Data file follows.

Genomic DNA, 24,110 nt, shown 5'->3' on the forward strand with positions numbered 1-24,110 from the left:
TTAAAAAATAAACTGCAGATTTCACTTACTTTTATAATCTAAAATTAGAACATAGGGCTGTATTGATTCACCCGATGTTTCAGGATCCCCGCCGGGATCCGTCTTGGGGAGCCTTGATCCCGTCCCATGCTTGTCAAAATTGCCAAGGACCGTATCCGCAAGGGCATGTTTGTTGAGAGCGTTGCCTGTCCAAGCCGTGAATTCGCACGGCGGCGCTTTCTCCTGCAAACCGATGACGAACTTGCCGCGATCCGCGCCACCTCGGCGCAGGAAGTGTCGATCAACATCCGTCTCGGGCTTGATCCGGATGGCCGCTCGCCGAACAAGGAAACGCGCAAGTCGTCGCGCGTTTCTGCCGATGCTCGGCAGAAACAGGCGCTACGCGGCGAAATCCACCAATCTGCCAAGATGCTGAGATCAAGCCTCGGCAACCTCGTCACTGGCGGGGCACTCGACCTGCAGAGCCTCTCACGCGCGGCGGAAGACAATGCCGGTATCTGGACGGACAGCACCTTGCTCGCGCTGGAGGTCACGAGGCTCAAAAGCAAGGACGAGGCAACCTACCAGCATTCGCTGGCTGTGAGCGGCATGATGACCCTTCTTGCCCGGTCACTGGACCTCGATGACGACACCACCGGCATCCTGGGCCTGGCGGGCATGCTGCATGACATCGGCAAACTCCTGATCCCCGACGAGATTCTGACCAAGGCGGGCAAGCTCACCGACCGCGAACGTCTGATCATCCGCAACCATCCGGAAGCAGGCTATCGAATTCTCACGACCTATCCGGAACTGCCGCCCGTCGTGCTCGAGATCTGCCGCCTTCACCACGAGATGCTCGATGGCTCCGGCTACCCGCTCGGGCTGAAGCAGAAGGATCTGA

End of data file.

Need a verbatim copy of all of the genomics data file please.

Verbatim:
Genomic DNA, 24,110 nt, shown 5'->3' on the forward strand with positions numbered 1-24,110 from the left:
TTAAAAAATAAACTGCAGATTTCACTTACTTTTATAATCTAAAATTAGAACATAGGGCTGTATTGATTCACCCGATGTTTCAGGATCCCCGCCGGGATCCGTCTTGGGGAGCCTTGATCCCGTCCCATGCTTGTCAAAATTGCCAAGGACCGTATCCGCAAGGGCATGTTTGTTGAGAGCGTTGCCTGTCCAAGCCGTGAATTCGCACGGCGGCGCTTTCTCCTGCAAACCGATGACGAACTTGCCGCGATCCGCGCCACCTCGGCGCAGGAAGTGTCGATCAACATCCGTCTCGGGCTTGATCCGGATGGCCGCTCGCCGAACAAGGAAACGCGCAAGTCGTCGCGCGTTTCTGCCGATGCTCGGCAGAAACAGGCGCTACGCGGCGAAATCCACCAATCTGCCAAGATGCTGAGATCAAGCCTCGGCAACCTCGTCACTGGCGGGGCACTCGACCTGCAGAGCCTCTCACGCGCGGCGGAAGACAATGCCGGTATCTGGACGGACAGCACCTTGCTCGCGCTGGAGGTCACGAGGCTCAAAAGCAAGGACGAGGCAACCTACCAGCATTCGCTGGCTGTGAGCGGCATGATGACCCTTCTTGCCCGGTCACTGGACCTCGATGACGACACCACCGGCATCCTGGGCCTGGCGGGCATGCTGCATGACATCGGCAAACTCCTGATCCCCGACGAGATTCTGACCAAGGCGGGCAAGCTCACCGACCGCGAACGTCTGATCATCCGCAACCATCCGGAAGCAGGCTATCGAATTCTCACGACCTATCCGGAACTGCCGCCCGTCGTGCTCGAGATCTGCCGCCTTCACCACGAGATGCTCGATGGCTCCGGCTACCCGCTCGGGCTGAAGCAGAAGGATCTGA